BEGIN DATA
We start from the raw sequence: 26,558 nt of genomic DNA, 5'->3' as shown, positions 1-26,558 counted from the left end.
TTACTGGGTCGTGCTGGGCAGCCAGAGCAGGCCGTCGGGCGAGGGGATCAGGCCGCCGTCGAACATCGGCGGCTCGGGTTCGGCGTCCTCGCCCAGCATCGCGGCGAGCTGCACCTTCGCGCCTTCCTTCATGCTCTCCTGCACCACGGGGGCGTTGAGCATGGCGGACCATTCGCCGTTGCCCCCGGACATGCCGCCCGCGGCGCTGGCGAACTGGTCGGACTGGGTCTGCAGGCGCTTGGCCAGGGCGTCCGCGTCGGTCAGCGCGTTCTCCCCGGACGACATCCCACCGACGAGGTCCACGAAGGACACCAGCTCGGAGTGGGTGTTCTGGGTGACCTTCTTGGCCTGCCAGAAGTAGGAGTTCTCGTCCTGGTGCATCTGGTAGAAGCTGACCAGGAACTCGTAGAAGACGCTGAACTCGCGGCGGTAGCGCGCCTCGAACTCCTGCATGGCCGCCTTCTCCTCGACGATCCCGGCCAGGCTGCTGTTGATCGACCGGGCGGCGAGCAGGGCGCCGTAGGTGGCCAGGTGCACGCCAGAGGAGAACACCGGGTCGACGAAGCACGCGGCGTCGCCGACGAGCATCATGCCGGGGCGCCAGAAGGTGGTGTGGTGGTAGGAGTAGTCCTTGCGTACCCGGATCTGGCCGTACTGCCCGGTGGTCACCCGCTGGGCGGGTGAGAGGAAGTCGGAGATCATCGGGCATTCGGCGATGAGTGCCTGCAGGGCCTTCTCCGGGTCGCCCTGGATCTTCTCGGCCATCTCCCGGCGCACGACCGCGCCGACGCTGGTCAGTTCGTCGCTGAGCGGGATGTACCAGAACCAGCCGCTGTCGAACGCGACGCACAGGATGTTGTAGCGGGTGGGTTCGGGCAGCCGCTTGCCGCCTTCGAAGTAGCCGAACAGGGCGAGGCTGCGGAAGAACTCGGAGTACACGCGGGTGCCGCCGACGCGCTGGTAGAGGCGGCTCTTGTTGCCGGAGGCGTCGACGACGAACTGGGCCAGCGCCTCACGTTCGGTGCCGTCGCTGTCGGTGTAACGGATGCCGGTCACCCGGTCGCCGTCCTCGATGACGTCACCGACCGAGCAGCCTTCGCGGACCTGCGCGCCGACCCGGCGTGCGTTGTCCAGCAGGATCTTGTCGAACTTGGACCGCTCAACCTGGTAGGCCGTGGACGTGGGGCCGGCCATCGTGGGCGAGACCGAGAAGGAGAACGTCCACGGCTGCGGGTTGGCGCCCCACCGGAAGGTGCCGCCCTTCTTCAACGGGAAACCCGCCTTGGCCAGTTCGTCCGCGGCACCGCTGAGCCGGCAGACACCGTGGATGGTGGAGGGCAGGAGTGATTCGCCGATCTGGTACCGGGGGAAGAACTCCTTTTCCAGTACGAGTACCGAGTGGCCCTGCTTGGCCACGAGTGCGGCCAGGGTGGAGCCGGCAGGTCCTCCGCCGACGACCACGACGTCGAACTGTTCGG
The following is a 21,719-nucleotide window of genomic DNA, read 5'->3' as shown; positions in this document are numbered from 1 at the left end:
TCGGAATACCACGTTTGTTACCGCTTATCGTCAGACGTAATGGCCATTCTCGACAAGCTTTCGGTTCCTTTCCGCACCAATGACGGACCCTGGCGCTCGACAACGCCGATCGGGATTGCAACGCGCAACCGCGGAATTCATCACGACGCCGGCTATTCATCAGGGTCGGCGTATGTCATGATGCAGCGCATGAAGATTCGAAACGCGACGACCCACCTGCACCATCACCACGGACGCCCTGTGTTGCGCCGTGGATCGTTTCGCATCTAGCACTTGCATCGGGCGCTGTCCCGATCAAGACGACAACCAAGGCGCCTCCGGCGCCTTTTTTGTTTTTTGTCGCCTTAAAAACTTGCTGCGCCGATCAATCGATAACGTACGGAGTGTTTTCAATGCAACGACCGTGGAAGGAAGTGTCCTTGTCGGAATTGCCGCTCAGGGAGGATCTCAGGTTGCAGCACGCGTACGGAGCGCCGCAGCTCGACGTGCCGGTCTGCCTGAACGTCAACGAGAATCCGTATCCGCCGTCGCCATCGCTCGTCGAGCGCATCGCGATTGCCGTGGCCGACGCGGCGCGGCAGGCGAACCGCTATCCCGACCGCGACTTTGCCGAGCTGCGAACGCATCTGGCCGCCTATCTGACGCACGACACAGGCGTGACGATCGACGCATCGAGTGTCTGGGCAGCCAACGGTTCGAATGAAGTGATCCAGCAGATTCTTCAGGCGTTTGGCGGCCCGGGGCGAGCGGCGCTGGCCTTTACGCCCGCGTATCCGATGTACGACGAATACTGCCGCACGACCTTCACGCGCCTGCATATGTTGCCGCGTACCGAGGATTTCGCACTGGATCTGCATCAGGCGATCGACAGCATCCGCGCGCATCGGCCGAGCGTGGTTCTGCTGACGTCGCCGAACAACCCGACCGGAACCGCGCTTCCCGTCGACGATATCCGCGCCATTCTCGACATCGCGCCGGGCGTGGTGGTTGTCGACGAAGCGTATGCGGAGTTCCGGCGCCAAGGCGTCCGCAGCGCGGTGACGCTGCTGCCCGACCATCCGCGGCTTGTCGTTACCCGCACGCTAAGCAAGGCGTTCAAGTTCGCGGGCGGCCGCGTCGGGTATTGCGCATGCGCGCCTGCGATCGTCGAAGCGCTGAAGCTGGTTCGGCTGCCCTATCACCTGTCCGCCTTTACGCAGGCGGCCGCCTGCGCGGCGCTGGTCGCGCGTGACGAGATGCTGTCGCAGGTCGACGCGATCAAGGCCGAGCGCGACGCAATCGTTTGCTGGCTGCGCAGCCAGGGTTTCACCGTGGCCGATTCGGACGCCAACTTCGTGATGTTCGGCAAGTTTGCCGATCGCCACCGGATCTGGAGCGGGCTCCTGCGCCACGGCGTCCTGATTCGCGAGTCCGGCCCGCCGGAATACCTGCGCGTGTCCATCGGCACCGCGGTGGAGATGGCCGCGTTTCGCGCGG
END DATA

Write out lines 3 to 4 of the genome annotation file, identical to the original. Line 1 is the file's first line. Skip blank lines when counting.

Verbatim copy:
The following is a 21,719-nucleotide window of genomic DNA, read 5'->3' as shown; positions in this document are numbered from 1 at the left end:
TCGGAATACCACGTTTGTTACCGCTTATCGTCAGACGTAATGGCCATTCTCGACAAGCTTTCGGTTCCTTTCCGCACCAATGACGGACCCTGGCGCTCGACAACGCCGATCGGGATTGCAACGCGCAACCGCGGAATTCATCACGACGCCGGCTATTCATCAGGGTCGGCGTATGTCATGATGCAGCGCATGAAGATTCGAAACGCGACGACCCACCTGCACCATCACCACGGACGCCCTGTGTTGCGCCGTGGATCGTTTCGCATCTAGCACTTGCATCGGGCGCTGTCCCGATCAAGACGACAACCAAGGCGCCTCCGGCGCCTTTTTTGTTTTTTGTCGCCTTAAAAACTTGCTGCGCCGATCAATCGATAACGTACGGAGTGTTTTCAATGCAACGACCGTGGAAGGAAGTGTCCTTGTCGGAATTGCCGCTCAGGGAGGATCTCAGGTTGCAGCACGCGTACGGAGCGCCGCAGCTCGACGTGCCGGTCTGCCTGAACGTCAACGAGAATCCGTATCCGCCGTCGCCATCGCTCGTCGAGCGCATCGCGATTGCCGTGGCCGACGCGGCGCGGCAGGCGAACCGCTATCCCGACCGCGACTTTGCCGAGCTGCGAACGCATCTGGCCGCCTATCTGACGCACGACACAGGCGTGACGATCGACGCATCGAGTGTCTGGGCAGCCAACGGTTCGAATGAAGTGATCCAGCAGATTCTTCAGGCGTTTGGCGGCCCGGGGCGAGCGGCGCTGGCCTTTACGCCCGCGTATCCGATGTACGACGAATACTGCCGCACGACCTTCACGCGCCTGCATATGTTGCCGCGTACCGAGGATTTCGCACTGGATCTGCATCAGGCGATCGACAGCATCCGCGCGCATCGGCCGAGCGTGGTTCTGCTGACGTCGCCGAACAACCCGACCGGAACCGCGCTTCCCGTCGACGATATCCGCGCCATTCTCGACATCGCGCCGGGCGTGGTGGTTGTCGACGAAGCGTATGCGGAGTTCCGGCGCCAAGGCGTCCGCAGCGCGGTGACGCTGCTGCCCGACCATCCGCGGCTTGTCGTTACCCGCACGCTAAGCAAGGCGTTCAAGTTCGCGGGCGGCCGCGTCGGGTATTGCGCATGCGCGCCTGCGATCGTCGAAGCGCTGAAGCTGGTTCGGCTGCCCTATCACCTGTCCGCCTTTACGCAGGCGGCCGCCTGCGCGGCGCTGGTCGCGCGTGACGAGATGCTGTCGCAGGTCGACGCGATCAAGGCCGAGCGCGACGCAATCGTTTGCTGGCTGCGCAGCCAGGGTTTCACCGTGGCCGATTCGGACGCCAACTTCGTGATGTTCGGCAAGTTTGCCGATCGCCACCGGATCTGGAGCGGGCTCCTGCGCCACGGCGTCCTGATTCGCGAGTCCGGCCCGCCGGAATACCTGCGCGTGTCCATCGGCACCGCGGTGGAGATGGCCGCGTTTCGCGCGG